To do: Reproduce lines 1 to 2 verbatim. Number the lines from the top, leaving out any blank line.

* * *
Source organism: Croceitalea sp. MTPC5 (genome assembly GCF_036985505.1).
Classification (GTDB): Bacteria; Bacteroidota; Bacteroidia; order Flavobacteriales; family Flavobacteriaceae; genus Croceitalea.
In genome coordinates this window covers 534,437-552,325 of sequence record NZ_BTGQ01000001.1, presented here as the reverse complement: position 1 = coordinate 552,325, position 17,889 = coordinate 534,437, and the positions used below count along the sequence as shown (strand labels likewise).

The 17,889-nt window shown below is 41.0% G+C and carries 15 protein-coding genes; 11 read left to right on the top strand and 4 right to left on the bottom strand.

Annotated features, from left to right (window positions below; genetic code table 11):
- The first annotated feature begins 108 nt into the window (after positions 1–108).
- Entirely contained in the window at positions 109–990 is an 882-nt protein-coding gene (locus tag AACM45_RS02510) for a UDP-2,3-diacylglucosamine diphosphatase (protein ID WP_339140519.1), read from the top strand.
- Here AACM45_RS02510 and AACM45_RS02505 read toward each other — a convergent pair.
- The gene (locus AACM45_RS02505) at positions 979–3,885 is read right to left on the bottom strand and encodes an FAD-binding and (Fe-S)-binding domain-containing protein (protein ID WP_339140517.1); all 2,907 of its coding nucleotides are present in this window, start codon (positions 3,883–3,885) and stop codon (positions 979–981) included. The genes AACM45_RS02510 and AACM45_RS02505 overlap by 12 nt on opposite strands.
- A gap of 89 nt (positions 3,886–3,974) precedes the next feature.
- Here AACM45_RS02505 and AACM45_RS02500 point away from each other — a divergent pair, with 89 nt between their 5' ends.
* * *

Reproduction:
Source organism: Croceitalea sp. MTPC5 (genome assembly GCF_036985505.1).
Classification (GTDB): Bacteria; Bacteroidota; Bacteroidia; order Flavobacteriales; family Flavobacteriaceae; genus Croceitalea.